Sobriquet 84.3: The One-Year Faculty Position

For the past little while I've been thinking about writing a few academically-oriented posts aimed mostly at prospective and current graduate students as well as other young academics. This post will be the first in that series.

The views expressed here should not be taken to represent those of my current or past employers and are based solely on the observations and personal experiences of the author and several of his friends and colleagues, past and present. Additionally, it should be noted that the experiences and observations upon which this post draws are largely those of humanities scholars in general and literature scholars in particular, which may mean that  some of the comments below will not be relevant to or accurate for scholars engaged in other disciplines. That said, I hope this is of some use to those readers interested in pursuing a career in academia, regardless of their fields of interest.

Given that I am currently enjoying the summer following a one-year visiting assistant professorship and preceding the first year of a tenure-track position, it's no surprise that I have discussed temporary academic appointments with quite a few people. While I have been blessed with a wonderful experience, those of some of my friends have been less positive. Our conversations, accordingly, have yielded some interesting insights I think are worth sharing. For this reason, I have decided to start this series with the topic of the non-tenure-track faculty position. Below, you will find six positive observations and six negative observations that, I hope, represent a fairly broad range of experiences with temporary faculty appointments. In the interests of painting a fuller picture of the issue that that I have presented, I invite readers to discuss the post in the comments section below.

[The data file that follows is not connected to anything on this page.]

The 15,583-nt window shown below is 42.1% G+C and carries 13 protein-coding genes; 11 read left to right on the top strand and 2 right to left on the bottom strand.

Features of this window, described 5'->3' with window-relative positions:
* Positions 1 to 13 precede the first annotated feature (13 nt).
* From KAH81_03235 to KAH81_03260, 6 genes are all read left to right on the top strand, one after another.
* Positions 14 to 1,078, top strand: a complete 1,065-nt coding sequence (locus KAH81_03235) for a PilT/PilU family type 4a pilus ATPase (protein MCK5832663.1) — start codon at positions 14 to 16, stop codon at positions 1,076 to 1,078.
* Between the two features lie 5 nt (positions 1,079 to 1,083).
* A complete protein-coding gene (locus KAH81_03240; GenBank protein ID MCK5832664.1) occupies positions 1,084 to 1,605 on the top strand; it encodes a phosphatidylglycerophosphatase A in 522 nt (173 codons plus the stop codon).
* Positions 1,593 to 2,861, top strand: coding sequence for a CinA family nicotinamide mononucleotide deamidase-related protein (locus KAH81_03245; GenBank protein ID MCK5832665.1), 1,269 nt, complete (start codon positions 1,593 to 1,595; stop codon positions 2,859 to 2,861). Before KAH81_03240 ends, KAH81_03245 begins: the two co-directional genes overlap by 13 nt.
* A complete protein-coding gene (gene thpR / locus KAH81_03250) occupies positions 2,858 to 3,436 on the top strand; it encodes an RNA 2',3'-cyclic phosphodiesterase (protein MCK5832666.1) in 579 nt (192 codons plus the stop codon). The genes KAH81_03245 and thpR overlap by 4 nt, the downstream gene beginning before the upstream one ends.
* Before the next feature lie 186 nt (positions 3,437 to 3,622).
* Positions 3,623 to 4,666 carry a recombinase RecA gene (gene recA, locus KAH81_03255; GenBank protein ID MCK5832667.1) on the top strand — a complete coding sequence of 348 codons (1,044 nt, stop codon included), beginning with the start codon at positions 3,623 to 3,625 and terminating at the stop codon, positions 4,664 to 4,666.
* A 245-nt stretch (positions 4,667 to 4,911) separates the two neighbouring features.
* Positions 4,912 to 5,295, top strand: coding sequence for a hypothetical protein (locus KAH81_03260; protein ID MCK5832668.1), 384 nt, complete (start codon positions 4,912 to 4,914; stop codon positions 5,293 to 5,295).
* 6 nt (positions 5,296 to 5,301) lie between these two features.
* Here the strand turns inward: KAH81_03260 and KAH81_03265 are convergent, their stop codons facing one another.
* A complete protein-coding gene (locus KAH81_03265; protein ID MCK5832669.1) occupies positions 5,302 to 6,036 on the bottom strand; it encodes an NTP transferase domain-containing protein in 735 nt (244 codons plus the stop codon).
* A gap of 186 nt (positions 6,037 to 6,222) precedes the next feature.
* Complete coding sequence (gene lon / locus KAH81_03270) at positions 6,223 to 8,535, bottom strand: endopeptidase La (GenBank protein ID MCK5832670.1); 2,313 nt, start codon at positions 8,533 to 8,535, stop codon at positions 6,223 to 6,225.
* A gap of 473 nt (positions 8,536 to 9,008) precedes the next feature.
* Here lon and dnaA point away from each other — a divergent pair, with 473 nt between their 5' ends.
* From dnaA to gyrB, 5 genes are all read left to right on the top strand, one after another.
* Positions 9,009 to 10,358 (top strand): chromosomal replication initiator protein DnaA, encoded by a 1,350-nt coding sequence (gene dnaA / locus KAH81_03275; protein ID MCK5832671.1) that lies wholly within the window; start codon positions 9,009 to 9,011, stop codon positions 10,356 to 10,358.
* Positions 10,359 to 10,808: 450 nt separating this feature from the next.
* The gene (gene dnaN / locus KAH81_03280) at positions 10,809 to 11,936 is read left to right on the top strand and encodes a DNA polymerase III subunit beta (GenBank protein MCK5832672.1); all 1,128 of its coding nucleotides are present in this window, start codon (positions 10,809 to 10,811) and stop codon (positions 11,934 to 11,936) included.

But for now, here are a few thoughts on term faculty contracts:

The Pros:

1. A temporary faculty position can increase your chances of landing a tenure-track position. One of the most obvious benefits of the one- or two-year temporary faculty appointment is that it provides young academics with the opportunity to teach real college classes in their area of expertise rather than serving as teaching assistants. Search committees value classroom experience and your one-year position will certainly give you that. Similarly, many departments invite (if not require) temporary faculty members to attend department meetings and to engage in department activities. This background, too, will likely prove useful in showing potential future employers that you have the experience necessary to contribute immediately to their institution's faculty. Put simply, a temporary contract will make you stand out as an experienced teacher and member of an academic community, especially among the less-experienced applicants in or fresh out of graduate school. A temporary position is, in many ways, a stamp of approval from the hiring institution. You were a strong enough candidate for one school to hire you, right? Search committees will recognize this as they review your application materials.

2. Chances are, you will earn significantly more than you would if you were an adjunctWhile some institutions will pay you more or less the same salary as a tenure-track faulty member and others will pay you somewhat less than they give permanent folks, it's almost a certainty that you will earn a lot more money than you would as a contingent faculty member. Furthermore, while some adjuncting positions are better than others, you are much more likely to enjoy fringe benefits like health and dental coverage as a temporary faculty member than you would as an adjunct.